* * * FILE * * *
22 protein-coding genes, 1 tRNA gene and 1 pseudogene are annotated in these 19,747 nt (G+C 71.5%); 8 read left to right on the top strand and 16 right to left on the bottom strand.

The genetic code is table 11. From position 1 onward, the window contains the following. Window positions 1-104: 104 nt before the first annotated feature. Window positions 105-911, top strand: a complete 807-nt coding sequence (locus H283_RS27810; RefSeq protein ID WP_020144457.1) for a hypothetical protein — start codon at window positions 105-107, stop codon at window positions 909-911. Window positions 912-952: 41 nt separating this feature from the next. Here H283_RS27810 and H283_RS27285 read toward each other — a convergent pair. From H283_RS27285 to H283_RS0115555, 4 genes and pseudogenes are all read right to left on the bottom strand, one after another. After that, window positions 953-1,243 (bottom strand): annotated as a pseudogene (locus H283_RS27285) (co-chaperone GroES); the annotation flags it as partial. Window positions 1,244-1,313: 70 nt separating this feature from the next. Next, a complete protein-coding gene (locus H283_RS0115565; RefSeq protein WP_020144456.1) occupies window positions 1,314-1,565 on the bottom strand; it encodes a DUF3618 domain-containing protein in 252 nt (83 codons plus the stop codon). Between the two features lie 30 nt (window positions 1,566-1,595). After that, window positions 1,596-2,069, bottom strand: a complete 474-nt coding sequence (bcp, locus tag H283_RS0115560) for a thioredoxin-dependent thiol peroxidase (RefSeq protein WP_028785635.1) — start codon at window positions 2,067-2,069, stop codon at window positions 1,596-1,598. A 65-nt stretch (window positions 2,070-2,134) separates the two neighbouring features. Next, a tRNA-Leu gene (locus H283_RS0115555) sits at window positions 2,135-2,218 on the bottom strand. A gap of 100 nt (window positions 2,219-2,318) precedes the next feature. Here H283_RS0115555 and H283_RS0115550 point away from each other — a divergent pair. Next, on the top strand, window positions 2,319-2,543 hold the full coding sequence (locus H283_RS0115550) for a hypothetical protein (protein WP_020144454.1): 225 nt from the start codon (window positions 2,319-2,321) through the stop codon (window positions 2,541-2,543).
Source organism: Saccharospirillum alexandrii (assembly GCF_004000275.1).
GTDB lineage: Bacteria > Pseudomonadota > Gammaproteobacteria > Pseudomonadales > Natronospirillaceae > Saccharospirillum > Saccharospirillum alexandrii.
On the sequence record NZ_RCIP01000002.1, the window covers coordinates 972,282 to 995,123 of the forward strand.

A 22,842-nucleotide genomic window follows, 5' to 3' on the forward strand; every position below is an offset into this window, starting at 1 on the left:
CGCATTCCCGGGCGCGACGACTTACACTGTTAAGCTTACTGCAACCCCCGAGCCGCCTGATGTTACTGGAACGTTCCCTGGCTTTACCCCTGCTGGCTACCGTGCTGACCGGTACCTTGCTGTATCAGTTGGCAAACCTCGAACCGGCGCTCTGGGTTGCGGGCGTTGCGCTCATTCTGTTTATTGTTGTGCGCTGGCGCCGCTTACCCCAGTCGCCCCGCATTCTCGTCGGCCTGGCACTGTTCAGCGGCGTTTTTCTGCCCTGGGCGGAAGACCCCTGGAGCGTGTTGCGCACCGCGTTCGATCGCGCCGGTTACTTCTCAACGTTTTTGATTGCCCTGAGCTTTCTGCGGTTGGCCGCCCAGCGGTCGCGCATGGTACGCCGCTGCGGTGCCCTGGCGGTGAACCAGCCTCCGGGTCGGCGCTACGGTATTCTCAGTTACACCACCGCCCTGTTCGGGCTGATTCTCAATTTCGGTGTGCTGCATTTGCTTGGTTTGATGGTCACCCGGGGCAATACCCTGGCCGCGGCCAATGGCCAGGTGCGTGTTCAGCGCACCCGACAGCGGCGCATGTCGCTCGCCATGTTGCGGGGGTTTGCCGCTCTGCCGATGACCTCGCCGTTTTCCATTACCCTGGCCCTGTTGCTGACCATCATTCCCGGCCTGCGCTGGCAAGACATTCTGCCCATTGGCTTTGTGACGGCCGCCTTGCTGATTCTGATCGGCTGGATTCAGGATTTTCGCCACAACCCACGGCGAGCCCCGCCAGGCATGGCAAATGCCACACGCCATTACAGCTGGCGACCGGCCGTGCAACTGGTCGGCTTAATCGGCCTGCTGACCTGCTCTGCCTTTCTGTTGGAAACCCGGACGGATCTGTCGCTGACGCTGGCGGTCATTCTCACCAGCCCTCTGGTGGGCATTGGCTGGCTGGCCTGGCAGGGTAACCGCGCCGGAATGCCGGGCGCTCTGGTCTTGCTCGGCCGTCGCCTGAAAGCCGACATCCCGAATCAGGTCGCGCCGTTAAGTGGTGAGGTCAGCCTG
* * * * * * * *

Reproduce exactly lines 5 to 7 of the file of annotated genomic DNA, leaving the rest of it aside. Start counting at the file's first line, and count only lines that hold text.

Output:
On the sequence record NZ_RCIP01000002.1, the window covers coordinates 972,282 to 995,123 of the forward strand.

A 22,842-nucleotide genomic window follows, 5' to 3' on the forward strand; every position below is an offset into this window, starting at 1 on the left:
CGCATTCCCGGGCGCGACGACTTACACTGTTAAGCTTACTGCAACCCCCGAGCCGCCTGATGTTACTGGAACGTTCCCTGGCTTTACCCCTGCTGGCTACCGTGCTGACCGGTACCTTGCTGTATCAGTTGGCAAACCTCGAACCGGCGCTCTGGGTTGCGGGCGTTGCGCTCATTCTGTTTATTGTTGTGCGCTGGCGCCGCTTACCCCAGTCGCCCCGCATTCTCGTCGGCCTGGCACTGTTCAGCGGCGTTTTTCTGCCCTGGGCGGAAGACCCCTGGAGCGTGTTGCGCACCGCGTTCGATCGCGCCGGTTACTTCTCAACGTTTTTGATTGCCCTGAGCTTTCTGCGGTTGGCCGCCCAGCGGTCGCGCATGGTACGCCGCTGCGGTGCCCTGGCGGTGAACCAGCCTCCGGGTCGGCGCTACGGTATTCTCAGTTACACCACCGCCCTGTTCGGGCTGATTCTCAATTTCGGTGTGCTGCATTTGCTTGGTTTGATGGTCACCCGGGGCAATACCCTGGCCGCGGCCAATGGCCAGGTGCGTGTTCAGCGCACCCGACAGCGGCGCATGTCGCTCGCCATGTTGCGGGGGTTTGCCGCTCTGCCGATGACCTCGCCGTTTTCCATTACCCTGGCCCTGTTGCTGACCATCATTCCCGGCCTGCGCTGGCAAGACATTCTGCCCATTGGCTTTGTGACGGCCGCCTTGCTGATTCTGATCGGCTGGATTCAGGATTTTCGCCACAACCCACGGCGAGCCCCGCCAGGCATGGCAAATGCCACACGCCATTACAGCTGGCGACCGGCCGTGCAACTGGTCGGCTTAATCGGCCTGCTGACCTGCTCTGCCTTTCTGTTGGAAACCCGGACGGATCTGTCGCTGACGCTGGCGGTCATTCTCACCAGCCCTCTGGTGGGCATTGGCTGGCTGGCCTGGCAGGGTAACCGCGCCGGAATGCCGGGCGCTCTGGTCTTGCTCGGCCGTCGCCTGAAAGCCGACATCCCGAATCAGGTCGCGCCGTTAAGTGGTGAGGTCAGCCTG